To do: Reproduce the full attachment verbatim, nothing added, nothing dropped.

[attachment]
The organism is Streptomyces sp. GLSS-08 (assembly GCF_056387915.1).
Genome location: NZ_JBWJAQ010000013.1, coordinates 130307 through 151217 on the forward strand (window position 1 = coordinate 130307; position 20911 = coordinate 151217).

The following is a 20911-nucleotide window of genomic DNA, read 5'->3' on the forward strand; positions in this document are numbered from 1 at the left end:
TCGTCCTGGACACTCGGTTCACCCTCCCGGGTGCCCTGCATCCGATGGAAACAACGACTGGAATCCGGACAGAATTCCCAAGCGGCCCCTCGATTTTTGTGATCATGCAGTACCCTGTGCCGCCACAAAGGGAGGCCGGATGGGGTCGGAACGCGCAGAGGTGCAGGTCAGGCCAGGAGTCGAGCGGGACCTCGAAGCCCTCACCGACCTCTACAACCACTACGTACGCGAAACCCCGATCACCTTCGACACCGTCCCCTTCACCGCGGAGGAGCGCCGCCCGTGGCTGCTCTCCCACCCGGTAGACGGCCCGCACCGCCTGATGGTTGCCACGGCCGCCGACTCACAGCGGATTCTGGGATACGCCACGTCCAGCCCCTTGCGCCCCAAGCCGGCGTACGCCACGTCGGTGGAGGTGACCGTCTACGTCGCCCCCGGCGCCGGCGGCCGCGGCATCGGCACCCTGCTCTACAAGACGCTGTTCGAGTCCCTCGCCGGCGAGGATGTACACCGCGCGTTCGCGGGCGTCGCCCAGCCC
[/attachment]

The organism is Streptomyces sp. GLSS-08 (assembly GCF_056387915.1).
Genome location: NZ_JBWJAQ010000013.1, coordinates 130307 through 151217 on the forward strand (window position 1 = coordinate 130307; position 20911 = coordinate 151217).

The following is a 20911-nucleotide window of genomic DNA, read 5'->3' on the forward strand; positions in this document are numbered from 1 at the left end:
TCGTCCTGGACACTCGGTTCACCCTCCCGGGTGCCCTGCATCCGATGGAAACAACGACTGGAATCCGGACAGAATTCCCAAGCGGCCCCTCGATTTTTGTGATCATGCAGTACCCTGTGCCGCCACAAAGGGAGGCCGGATGGGGTCGGAACGCGCAGAGGTGCAGGTCAGGCCAGGAGTCGAGCGGGACCTCGAAGCCCTCACCGACCTCTACAACCACTACGTACGCGAAACCCCGATCACCTTCGACACCGTCCCCTTCACCGCGGAGGAGCGCCGCCCGTGGCTGCTCTCCCACCCGGTAGACGGCCCGCACCGCCTGATGGTTGCCACGGCCGCCGACTCACAGCGGATTCTGGGATACGCCACGTCCAGCCCCTTGCGCCCCAAGCCGGCGTACGCCACGTCGGTGGAGGTGACCGTCTACGTCGCCCCCGGCGCCGGCGGCCGCGGCATCGGCACCCTGCTCTACAAGACGCTGTTCGAGTCCCTCGCCGGCGAGGATGTACACCGCGCGTTCGCGGGCGTCGCCCAGCCC